Five Key Elements Every Severance Agreement Should Include

Letting an employee go is a difficult task for many employers. Whether it’s part of a layoff due to downsizing or an outright termination for cause, ending the employment relationship can be a stressful experience. In addition to often strained or hostile interactions with a departing employee, many employers also have concerns about the termination process itself and whether they are open to any liability. This is why a strong separation agreement is essential.

A severance agreement provides the conditions of an employee’s termination and gives clarity to both sides. It lays out the obligations of both employer and employee, and provides a description of the legal ramifications should the employee violate the terms of the agreement. The severance agreement also serves to remind an employee of the conditions of any governing employment contract.

Employers should be sure to address the following critical elements in their severance agreements:

  1. Compensation Terms: The agreement must lay out the final compensation the employee will receive, including any owed regular or holiday pay. If the employee is entitled to a severance payment, outline those terms out clearly (i.e. a month of pay for every year of service).
  1. COBRA: Describe the process for the employee to continue receiving health care benefits under COBRA and how long they will be kept on the company’s plan.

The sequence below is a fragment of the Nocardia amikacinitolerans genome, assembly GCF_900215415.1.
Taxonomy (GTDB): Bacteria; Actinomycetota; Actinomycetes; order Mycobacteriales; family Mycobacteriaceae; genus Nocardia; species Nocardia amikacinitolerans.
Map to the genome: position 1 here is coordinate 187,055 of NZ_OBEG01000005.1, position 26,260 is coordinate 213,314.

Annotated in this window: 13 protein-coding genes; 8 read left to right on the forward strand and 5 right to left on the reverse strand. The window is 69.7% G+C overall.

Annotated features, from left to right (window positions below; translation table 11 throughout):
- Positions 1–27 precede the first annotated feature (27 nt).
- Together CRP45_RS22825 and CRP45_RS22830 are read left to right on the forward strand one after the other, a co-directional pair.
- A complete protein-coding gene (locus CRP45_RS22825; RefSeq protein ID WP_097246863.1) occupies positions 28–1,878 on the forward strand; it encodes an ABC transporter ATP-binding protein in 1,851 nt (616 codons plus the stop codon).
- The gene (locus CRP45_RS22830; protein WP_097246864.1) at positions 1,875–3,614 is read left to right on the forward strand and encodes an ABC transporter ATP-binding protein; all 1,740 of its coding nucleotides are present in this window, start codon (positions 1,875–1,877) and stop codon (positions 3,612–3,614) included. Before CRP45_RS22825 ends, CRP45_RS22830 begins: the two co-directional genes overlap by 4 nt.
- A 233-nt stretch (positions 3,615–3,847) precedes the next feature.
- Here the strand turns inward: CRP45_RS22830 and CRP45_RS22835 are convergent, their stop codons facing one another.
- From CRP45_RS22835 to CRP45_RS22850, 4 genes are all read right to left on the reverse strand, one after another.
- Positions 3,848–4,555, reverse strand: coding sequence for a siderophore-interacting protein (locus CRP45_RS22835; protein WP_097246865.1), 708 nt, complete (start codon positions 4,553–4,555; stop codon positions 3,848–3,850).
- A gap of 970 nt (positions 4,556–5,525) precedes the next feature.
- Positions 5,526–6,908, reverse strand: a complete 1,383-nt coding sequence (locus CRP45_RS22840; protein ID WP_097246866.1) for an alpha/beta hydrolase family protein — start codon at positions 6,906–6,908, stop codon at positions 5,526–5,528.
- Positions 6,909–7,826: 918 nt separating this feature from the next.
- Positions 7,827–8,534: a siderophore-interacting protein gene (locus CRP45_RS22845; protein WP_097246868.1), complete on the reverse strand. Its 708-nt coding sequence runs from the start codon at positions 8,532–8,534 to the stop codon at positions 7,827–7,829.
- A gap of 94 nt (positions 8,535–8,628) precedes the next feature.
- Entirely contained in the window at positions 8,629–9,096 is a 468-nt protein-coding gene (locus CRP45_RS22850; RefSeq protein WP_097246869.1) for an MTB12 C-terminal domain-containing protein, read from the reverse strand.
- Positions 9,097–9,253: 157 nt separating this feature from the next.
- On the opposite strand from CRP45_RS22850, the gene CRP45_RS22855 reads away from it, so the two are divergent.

1. Confidentiality and Non-Disparagement: The employee should agree to maintain confidentiality as outlined in the original employment agreement regarding disclosure of sensitive company information. This confidentiality should be extended to the terms of the severance agreement itself. Also include language barring the employee from publicly disparaging the employer. Clearly outline the legal penalties for breaching confidentiality or disparaging the company.
  1. Non-Compete: Remind the employee of any non-compete clause that was part of his or her original employment agreement. Restate its terms, including how long the non-compete period lasts and the specific penalties for violating it. Note that non-compete clauses are not enforceable in all states, and certain terms, such as severely restricting an employee’s right to earn a living, can render a non-compete completely unenforceable.
  1. Release of Claims, Covenant Not to Sue: As noted above, the main purpose of a severance agreement is to protect an employer from the threat of litigation and other liability. As such, the agreement should include a release of claims by the employee and a covenant not to sue. The employee agrees to this in exchange for the compensation, severance, and other benefits outlined in the separation agreement.

While terminating an employee can be hard, having an effective severance agreement ensures the process is handled correctly. Some advanced preparation in drafting the right agreement can go a long way to preventing problems and mitigating risk.

Posted in Employment Law.